John Williams is without doubt the most celebrated figure in film score history. He has released a string of themes that are instantly recognisable. From the moody Jaws theme to the upbeat melodies in Jurassic Park and the much celebrated Star Wars titles, his passionate music has captured the hearts of many...including myself. With Raiders of the Lost Ark not only does he create the most iconic theme of all time, he also puts forth some of the finest music of his career. For some obscure reason, soundtrack CDs are often put together in the cheapest and most disrespectful manner possible. The original 1995 release was a petty 11-track affair missing more than half of Williams' music. One the other hand, the DCC reissue that I am reviewing here is one the most comprehensive and honoring CD you could imagine. To top things off it is superbly remastered and contains previously unreleased material as well as a big fat booklet. You can't go wrong.
The score opens with the Raiders March, pushing the main title in second position. Although the theme is very present in the score, more so than in the following installements (Temple of Doom, Last Crusade), the full "march" displayed here is not present in the film. Tracks "Main Title", "In the Idol's Temple" and "Flight from Peru" were missing from the 1995 version; a veritable crime considering their sheer brilliance. The Peruvian mystique and deadly temple traps are captured here with screaching noises, gongs and hissing snake-like instrumentation. The Idol has its own particular theme too. This seems to be a tradition in the Indiana Jones films; an object is always introduced before the actual story kicks in, such as the statuette and Coronado cross from the subsequent installements, with a mini-theme curtosy of Sir. John Williams.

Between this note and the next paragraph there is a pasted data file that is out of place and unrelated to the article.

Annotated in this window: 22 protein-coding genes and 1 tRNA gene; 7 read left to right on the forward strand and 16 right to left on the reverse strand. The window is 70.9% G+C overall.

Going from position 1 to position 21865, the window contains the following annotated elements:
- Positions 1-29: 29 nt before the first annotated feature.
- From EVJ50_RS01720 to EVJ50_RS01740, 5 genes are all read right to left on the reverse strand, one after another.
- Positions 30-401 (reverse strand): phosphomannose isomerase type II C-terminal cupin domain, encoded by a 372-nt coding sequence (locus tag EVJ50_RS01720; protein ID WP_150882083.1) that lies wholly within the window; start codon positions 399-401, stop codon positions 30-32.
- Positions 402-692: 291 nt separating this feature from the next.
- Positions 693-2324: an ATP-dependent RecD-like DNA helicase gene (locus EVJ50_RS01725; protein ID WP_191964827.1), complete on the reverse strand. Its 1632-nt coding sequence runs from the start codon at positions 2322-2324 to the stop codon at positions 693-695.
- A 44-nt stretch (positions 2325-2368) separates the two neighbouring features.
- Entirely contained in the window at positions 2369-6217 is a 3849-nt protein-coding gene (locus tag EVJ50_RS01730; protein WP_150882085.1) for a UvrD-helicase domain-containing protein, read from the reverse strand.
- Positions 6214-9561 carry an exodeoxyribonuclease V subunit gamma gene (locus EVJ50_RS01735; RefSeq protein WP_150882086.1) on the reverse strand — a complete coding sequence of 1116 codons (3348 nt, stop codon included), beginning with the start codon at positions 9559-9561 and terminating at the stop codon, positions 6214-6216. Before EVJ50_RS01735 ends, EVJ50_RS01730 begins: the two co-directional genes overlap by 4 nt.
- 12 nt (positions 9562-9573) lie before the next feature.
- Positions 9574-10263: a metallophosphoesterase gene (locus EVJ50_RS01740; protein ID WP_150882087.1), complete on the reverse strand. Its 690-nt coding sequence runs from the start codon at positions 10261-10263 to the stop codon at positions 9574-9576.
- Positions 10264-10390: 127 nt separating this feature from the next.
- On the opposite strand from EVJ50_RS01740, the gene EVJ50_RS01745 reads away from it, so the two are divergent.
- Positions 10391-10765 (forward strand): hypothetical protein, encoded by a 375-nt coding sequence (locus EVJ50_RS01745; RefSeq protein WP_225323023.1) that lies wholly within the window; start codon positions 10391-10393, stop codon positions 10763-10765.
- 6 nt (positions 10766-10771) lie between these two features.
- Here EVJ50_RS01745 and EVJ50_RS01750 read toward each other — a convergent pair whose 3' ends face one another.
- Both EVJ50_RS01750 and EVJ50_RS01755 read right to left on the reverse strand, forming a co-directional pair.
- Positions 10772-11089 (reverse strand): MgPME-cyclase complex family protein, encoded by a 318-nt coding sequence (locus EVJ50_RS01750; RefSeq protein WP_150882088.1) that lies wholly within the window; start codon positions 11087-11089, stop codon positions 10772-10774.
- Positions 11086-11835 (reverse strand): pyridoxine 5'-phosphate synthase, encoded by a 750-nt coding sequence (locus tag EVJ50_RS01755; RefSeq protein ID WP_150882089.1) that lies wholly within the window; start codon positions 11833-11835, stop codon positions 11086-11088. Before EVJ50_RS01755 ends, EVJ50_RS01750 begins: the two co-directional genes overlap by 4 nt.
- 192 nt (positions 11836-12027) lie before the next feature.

"The Basket Game" has to be an all-time favourite of mine. The romantic arabic tones established in the previous track "To Cairo" are now saturated with humour and immediacy; the eccentric use of wind instruments recalls the most complex bits of the following installement: The Temple of Doom (1984). "Airplane Fight" and "Desert Chase" introduce a more violent brand of orchestration. Big crushing movements and fierce repetitive percussion make for amazing intensity. You can most definitely hear a strong Wagner influence in some of this.
"Marion's Theme" is a noteworthy track. Although it only extends a theme displayed many times throughout the score, I suppose it adheres to the same idea than that of the first track on the album. The fact that Williams captures the character with a 1930's sweeping romance works wonderfully when juxtaposed with the brash Marion Ravenwood as portrayed in the film. Additionally to good acting skills and charm, the music is what gives Marion more dimension and wit. This truely is scoring at its best. Another important theme pops in and out of the score: the Ark. Here we have one of Williams' most haunting compositions, displayed at its most hypnotic in "The Map Room: Dawn" and its most dramatic in the final moments of the score: "The Miracle of the Ark". The Ark theme has more in common with the Last Crusade's Holy Grail theme (1989) than it has with the Temple of Doom's dark "Shankara stones" theme. It is a humble, solemn and epic piece of music that swells the heart with its simple but majestic string sections and brings about shivers and goose-pimples with its occasional nightmarish ambience.
In simple terms, Raiders of the Lost Ark is an absolute masterpiece. It is one of the most important scores of the 80's as well as a strong reminder of the sheer heights a composer such as John Williams can rise to in terms of both complexity and originality. As a collectors item the soundtrack album is available at a price at the following links at Amazon.co.uk and Amazon.com. As alternative you may wish to check out "Indiana Jones: The soundtracks collection" which can be cheaper for the set of 4 CDs at: Amazon.co.uk and Amazon.com.